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Math Help - Algebraic Numbers

  1. #1
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    Algebraic Numbers

    Let z=e^{\frac{2\pi i}{6}}
    I want to show \mathbb{Q}(z)=\mathbb{Q}(\sqrt{3}i)
    Any hints?

    (For z\in\mathbb{C}, the field generated by z over \mathbb{Q} is defined to be the smallest subfield of \mathbb{C} which contains both \mathbb{Q} and z, denoted by \mathbb{Q}(z) )

    Thanks
    Last edited by bram kierkels; April 1st 2010 at 03:51 AM.
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  2. #2
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    Quote Originally Posted by bram kierkels View Post
    Let z=e^{\frac{2\pi i}{6}}
    I want to show \mathbb{Q}(z)=\mathbb{Q}(\sqrt{3})
    Any hints?

    (For z\in\mathbb{C}, the field generated by z over \mathbb{Q} is defined to be the smallest subfield of \mathbb{C} which contains both \mathbb{Q} and z, denoted by \mathbb{Q}(z) )

    Thanks

    z=e^{\pi i\slash 3}=\frac{1}{2}+\frac{\sqrt{3}}{2}\,i\notin\mathbb{  R} . Since clearly \mathbb{Q}(\sqrt{3})\subset\mathbb{R} , it is impossible that \mathbb{Q}(z)=\mathbb{Q}(\sqrt{3}) ...

    Now, I'm guessing you may have wanted to prove \mathbb{Q}(z)=\mathbb{Q}(\sqrt{-3})\,,\,\,\sqrt{-3}=\sqrt{3}\,i , but then the first part must be enough to show the way to prove what you want.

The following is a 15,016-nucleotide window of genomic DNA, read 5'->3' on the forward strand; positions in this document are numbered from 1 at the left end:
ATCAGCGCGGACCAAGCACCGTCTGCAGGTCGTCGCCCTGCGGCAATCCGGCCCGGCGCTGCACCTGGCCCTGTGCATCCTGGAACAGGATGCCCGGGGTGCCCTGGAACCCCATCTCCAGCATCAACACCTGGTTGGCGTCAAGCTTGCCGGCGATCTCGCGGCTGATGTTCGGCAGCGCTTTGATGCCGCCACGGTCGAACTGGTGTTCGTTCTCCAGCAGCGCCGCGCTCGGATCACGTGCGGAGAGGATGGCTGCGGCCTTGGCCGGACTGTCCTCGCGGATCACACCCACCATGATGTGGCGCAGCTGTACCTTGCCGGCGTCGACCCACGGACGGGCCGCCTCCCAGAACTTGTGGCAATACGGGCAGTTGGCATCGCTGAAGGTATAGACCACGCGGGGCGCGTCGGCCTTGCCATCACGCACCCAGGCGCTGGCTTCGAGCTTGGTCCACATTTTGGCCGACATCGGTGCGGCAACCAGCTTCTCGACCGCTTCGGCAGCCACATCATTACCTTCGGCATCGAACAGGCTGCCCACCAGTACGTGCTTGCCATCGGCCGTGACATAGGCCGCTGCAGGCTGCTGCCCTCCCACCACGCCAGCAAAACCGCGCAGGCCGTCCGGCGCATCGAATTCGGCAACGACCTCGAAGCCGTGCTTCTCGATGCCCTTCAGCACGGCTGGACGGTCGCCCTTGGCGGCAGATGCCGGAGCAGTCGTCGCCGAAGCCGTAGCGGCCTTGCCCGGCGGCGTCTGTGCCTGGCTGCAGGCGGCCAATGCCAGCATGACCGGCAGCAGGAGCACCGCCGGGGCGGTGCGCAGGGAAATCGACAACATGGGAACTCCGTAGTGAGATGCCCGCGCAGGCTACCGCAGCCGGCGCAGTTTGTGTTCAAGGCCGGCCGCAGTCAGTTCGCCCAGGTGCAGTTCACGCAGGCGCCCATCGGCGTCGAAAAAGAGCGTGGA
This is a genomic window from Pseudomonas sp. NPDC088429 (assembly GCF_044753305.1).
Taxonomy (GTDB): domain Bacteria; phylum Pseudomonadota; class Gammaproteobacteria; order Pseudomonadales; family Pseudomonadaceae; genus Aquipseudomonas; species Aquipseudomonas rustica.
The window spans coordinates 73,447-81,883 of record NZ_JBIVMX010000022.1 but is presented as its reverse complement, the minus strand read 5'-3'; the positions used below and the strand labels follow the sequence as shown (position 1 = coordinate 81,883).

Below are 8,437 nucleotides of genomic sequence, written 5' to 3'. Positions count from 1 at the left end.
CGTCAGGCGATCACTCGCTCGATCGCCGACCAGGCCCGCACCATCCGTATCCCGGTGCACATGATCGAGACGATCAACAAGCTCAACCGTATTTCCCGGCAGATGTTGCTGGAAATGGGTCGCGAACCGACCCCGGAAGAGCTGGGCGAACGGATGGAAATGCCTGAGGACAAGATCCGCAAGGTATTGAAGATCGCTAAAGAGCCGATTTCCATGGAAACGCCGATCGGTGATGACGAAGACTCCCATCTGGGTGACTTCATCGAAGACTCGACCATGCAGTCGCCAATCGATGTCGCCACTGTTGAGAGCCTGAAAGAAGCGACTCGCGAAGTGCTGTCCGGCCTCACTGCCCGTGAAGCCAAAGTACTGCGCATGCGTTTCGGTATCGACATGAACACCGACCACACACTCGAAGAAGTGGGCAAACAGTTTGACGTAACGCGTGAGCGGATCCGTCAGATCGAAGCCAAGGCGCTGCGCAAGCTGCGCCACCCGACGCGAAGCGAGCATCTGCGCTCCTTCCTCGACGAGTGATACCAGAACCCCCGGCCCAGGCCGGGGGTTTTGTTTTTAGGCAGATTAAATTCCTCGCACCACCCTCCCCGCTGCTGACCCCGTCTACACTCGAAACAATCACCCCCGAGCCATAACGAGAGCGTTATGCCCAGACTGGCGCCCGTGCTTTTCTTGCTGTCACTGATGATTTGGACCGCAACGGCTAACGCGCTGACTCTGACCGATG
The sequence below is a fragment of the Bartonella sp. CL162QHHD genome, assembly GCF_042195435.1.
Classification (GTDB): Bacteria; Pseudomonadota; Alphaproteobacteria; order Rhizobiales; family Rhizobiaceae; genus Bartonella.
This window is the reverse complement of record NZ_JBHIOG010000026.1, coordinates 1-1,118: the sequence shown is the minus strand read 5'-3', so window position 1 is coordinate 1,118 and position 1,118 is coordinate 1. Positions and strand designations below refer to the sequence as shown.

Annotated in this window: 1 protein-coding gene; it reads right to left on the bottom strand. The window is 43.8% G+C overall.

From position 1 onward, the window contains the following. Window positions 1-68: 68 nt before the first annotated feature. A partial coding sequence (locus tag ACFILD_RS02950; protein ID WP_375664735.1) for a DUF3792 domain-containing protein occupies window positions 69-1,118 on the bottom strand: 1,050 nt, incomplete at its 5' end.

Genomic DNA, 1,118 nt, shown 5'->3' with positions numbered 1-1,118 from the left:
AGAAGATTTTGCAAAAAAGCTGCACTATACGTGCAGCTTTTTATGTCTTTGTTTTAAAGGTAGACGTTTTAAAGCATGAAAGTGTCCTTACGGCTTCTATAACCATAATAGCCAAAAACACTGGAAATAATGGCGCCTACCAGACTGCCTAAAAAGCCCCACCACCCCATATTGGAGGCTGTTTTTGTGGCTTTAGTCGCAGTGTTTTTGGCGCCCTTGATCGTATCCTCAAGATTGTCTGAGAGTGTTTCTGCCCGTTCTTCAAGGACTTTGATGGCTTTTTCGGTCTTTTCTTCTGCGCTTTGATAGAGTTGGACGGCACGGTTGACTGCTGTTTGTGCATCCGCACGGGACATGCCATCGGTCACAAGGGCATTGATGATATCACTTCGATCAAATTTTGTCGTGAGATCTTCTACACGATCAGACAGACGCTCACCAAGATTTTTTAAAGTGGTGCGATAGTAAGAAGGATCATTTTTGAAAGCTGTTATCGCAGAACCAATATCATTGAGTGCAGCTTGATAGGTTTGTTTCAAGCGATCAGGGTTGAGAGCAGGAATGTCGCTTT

Tonio
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  3. #3
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    Quote Originally Posted by bram kierkels View Post
    Let z=e^{\frac{2\pi i}{6}}
    I want to show \mathbb{Q}(z)=\mathbb{Q}(\sqrt{3}i)
    w\,\in\,\mathbb Q(z)

    \Rightarrow\quad w\ =\ r_0+r_1z+r_2z^2+r_3z^3+r_4z^4+r_5z^5 for some r_0,\ldots,r_5\in\mathbb Q

    \Rightarrow\quad w\ =\ \left[r_0+\frac{r_1}2-\frac{r_2}2-r_3-\frac{r_4}2+\frac{r_5}2\right]+\left[\frac{r_1}2+\frac{r_2}2-\frac{r_4}2-\frac{r_5}2\right]\sqrt3\,i

    \Rightarrow\quad w\,\in\,\mathbb Q(\sqrt3\,i)

    Conversely,

    w\,\in\,\mathbb Q(\sqrt3\,i)

    \Rightarrow\quad w\ =\ s_1+s_2\sqrt3\,i for some s_1,s_2\in\mathbb Q

    \Rightarrow\quad w\ =\ (s_1-s_2)+2s_2\,z

    \Rightarrow\quad w\,\in\,\mathbb Q(z)

    Hence \mathbb Q(z)=\mathbb Q(\sqrt3\,i).
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